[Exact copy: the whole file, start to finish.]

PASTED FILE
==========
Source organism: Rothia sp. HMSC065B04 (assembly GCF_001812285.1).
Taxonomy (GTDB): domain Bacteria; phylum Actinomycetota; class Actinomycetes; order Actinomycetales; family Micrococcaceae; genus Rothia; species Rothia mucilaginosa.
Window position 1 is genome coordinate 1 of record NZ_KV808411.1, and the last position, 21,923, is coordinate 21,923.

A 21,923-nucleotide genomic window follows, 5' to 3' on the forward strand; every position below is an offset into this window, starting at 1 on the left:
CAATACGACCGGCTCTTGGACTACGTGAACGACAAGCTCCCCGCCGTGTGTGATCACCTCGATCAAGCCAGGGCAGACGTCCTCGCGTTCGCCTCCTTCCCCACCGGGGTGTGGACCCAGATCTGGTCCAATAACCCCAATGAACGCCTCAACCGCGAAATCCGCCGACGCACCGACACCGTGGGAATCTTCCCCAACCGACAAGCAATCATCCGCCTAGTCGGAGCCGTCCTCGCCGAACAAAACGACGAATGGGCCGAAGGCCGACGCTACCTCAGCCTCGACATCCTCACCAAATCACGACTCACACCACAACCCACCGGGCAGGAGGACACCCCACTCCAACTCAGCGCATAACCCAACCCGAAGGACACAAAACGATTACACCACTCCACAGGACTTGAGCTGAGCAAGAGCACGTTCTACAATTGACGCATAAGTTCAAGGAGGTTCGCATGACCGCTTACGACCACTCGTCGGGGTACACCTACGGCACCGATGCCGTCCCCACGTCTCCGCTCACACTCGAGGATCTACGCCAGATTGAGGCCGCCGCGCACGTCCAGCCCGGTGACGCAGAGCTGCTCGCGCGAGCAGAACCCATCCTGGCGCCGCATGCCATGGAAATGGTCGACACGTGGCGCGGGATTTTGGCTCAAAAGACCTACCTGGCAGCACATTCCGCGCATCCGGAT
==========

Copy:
Source organism: Rothia sp. HMSC065B04 (assembly GCF_001812285.1).
Taxonomy (GTDB): domain Bacteria; phylum Actinomycetota; class Actinomycetes; order Actinomycetales; family Micrococcaceae; genus Rothia; species Rothia mucilaginosa.
Window position 1 is genome coordinate 1 of record NZ_KV808411.1, and the last position, 21,923, is coordinate 21,923.

A 21,923-nucleotide genomic window follows, 5' to 3' on the forward strand; every position below is an offset into this window, starting at 1 on the left:
CAATACGACCGGCTCTTGGACTACGTGAACGACAAGCTCCCCGCCGTGTGTGATCACCTCGATCAAGCCAGGGCAGACGTCCTCGCGTTCGCCTCCTTCCCCACCGGGGTGTGGACCCAGATCTGGTCCAATAACCCCAATGAACGCCTCAACCGCGAAATCCGCCGACGCACCGACACCGTGGGAATCTTCCCCAACCGACAAGCAATCATCCGCCTAGTCGGAGCCGTCCTCGCCGAACAAAACGACGAATGGGCCGAAGGCCGACGCTACCTCAGCCTCGACATCCTCACCAAATCACGACTCACACCACAACCCACCGGGCAGGAGGACACCCCACTCCAACTCAGCGCATAACCCAACCCGAAGGACACAAAACGATTACACCACTCCACAGGACTTGAGCTGAGCAAGAGCACGTTCTACAATTGACGCATAAGTTCAAGGAGGTTCGCATGACCGCTTACGACCACTCGTCGGGGTACACCTACGGCACCGATGCCGTCCCCACGTCTCCGCTCACACTCGAGGATCTACGCCAGATTGAGGCCGCCGCGCACGTCCAGCCCGGTGACGCAGAGCTGCTCGCGCGAGCAGAACCCATCCTGGCGCCGCATGCCATGGAAATGGTCGACACGTGGCGCGGGATTTTGGCTCAAAAGACCTACCTGGCAGCACATTCCGCGCATCCGGAT